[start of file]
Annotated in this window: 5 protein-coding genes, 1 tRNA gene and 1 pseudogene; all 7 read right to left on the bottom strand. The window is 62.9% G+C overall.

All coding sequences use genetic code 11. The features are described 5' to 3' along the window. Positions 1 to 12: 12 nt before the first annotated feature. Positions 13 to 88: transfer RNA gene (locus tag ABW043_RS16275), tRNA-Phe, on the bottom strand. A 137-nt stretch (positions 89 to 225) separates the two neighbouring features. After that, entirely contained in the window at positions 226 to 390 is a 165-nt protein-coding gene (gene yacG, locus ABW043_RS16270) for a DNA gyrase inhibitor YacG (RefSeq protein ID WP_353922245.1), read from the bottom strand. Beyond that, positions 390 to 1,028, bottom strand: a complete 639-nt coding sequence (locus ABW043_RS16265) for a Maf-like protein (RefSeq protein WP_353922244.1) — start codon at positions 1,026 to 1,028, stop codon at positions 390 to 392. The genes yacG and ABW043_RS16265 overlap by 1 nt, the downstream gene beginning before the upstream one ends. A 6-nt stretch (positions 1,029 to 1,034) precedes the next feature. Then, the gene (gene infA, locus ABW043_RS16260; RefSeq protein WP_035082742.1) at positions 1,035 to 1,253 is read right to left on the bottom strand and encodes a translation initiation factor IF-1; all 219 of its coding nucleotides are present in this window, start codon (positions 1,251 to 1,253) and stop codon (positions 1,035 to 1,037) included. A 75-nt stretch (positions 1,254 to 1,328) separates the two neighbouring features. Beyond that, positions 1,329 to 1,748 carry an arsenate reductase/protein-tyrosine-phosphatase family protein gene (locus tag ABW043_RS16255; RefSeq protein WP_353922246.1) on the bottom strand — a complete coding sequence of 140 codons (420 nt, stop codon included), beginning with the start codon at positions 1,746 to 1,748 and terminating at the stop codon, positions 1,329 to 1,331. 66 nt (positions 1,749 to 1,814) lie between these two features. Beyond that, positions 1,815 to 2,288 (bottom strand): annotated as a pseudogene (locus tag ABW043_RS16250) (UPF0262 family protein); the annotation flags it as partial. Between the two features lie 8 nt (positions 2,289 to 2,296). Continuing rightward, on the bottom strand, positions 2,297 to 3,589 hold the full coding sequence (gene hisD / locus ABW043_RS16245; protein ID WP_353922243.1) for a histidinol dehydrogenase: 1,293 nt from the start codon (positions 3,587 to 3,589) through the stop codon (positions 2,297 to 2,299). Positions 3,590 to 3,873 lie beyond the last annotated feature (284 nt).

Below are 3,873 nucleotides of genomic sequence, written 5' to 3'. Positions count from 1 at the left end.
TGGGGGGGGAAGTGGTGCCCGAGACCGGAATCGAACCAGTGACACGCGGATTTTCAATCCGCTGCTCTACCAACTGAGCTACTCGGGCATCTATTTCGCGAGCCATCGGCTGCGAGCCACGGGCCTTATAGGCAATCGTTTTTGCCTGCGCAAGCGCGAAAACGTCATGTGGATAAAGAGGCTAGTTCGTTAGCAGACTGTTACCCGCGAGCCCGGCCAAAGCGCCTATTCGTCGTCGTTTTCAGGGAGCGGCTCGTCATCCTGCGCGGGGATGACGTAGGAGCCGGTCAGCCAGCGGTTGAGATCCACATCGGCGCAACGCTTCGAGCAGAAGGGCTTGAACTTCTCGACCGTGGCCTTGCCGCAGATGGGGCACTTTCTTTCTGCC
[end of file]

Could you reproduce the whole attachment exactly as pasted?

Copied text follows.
Annotated in this window: 5 protein-coding genes, 1 tRNA gene and 1 pseudogene; all 7 read right to left on the bottom strand. The window is 62.9% G+C overall.

All coding sequences use genetic code 11. The features are described 5' to 3' along the window. Positions 1 to 12: 12 nt before the first annotated feature. Positions 13 to 88: transfer RNA gene (locus tag ABW043_RS16275), tRNA-Phe, on the bottom strand. A 137-nt stretch (positions 89 to 225) separates the two neighbouring features. After that, entirely contained in the window at positions 226 to 390 is a 165-nt protein-coding gene (gene yacG, locus ABW043_RS16270) for a DNA gyrase inhibitor YacG (RefSeq protein ID WP_353922245.1), read from the bottom strand. Beyond that, positions 390 to 1,028, bottom strand: a complete 639-nt coding sequence (locus ABW043_RS16265) for a Maf-like protein (RefSeq protein WP_353922244.1) — start codon at positions 1,026 to 1,028, stop codon at positions 390 to 392. The genes yacG and ABW043_RS16265 overlap by 1 nt, the downstream gene beginning before the upstream one ends. A 6-nt stretch (positions 1,029 to 1,034) precedes the next feature. Then, the gene (gene infA, locus ABW043_RS16260; RefSeq protein WP_035082742.1) at positions 1,035 to 1,253 is read right to left on the bottom strand and encodes a translation initiation factor IF-1; all 219 of its coding nucleotides are present in this window, start codon (positions 1,251 to 1,253) and stop codon (positions 1,035 to 1,037) included. A 75-nt stretch (positions 1,254 to 1,328) separates the two neighbouring features. Beyond that, positions 1,329 to 1,748 carry an arsenate reductase/protein-tyrosine-phosphatase family protein gene (locus tag ABW043_RS16255; RefSeq protein WP_353922246.1) on the bottom strand — a complete coding sequence of 140 codons (420 nt, stop codon included), beginning with the start codon at positions 1,746 to 1,748 and terminating at the stop codon, positions 1,329 to 1,331. 66 nt (positions 1,749 to 1,814) lie between these two features. Beyond that, positions 1,815 to 2,288 (bottom strand): annotated as a pseudogene (locus tag ABW043_RS16250) (UPF0262 family protein); the annotation flags it as partial. Between the two features lie 8 nt (positions 2,289 to 2,296). Continuing rightward, on the bottom strand, positions 2,297 to 3,589 hold the full coding sequence (gene hisD / locus ABW043_RS16245; protein ID WP_353922243.1) for a histidinol dehydrogenase: 1,293 nt from the start codon (positions 3,587 to 3,589) through the stop codon (positions 2,297 to 2,299). Positions 3,590 to 3,873 lie beyond the last annotated feature (284 nt).

Below are 3,873 nucleotides of genomic sequence, written 5' to 3'. Positions count from 1 at the left end.
TGGGGGGGGAAGTGGTGCCCGAGACCGGAATCGAACCAGTGACACGCGGATTTTCAATCCGCTGCTCTACCAACTGAGCTACTCGGGCATCTATTTCGCGAGCCATCGGCTGCGAGCCACGGGCCTTATAGGCAATCGTTTTTGCCTGCGCAAGCGCGAAAACGTCATGTGGATAAAGAGGCTAGTTCGTTAGCAGACTGTTACCCGCGAGCCCGGCCAAAGCGCCTATTCGTCGTCGTTTTCAGGGAGCGGCTCGTCATCCTGCGCGGGGATGACGTAGGAGCCGGTCAGCCAGCGGTTGAGATCCACATCGGCGCAACGCTTCGAGCAGAAGGGCTTGAACTTCTCGACCGTGGCCTTGCCGCAGATGGGGCACTTTCTTTCTGCC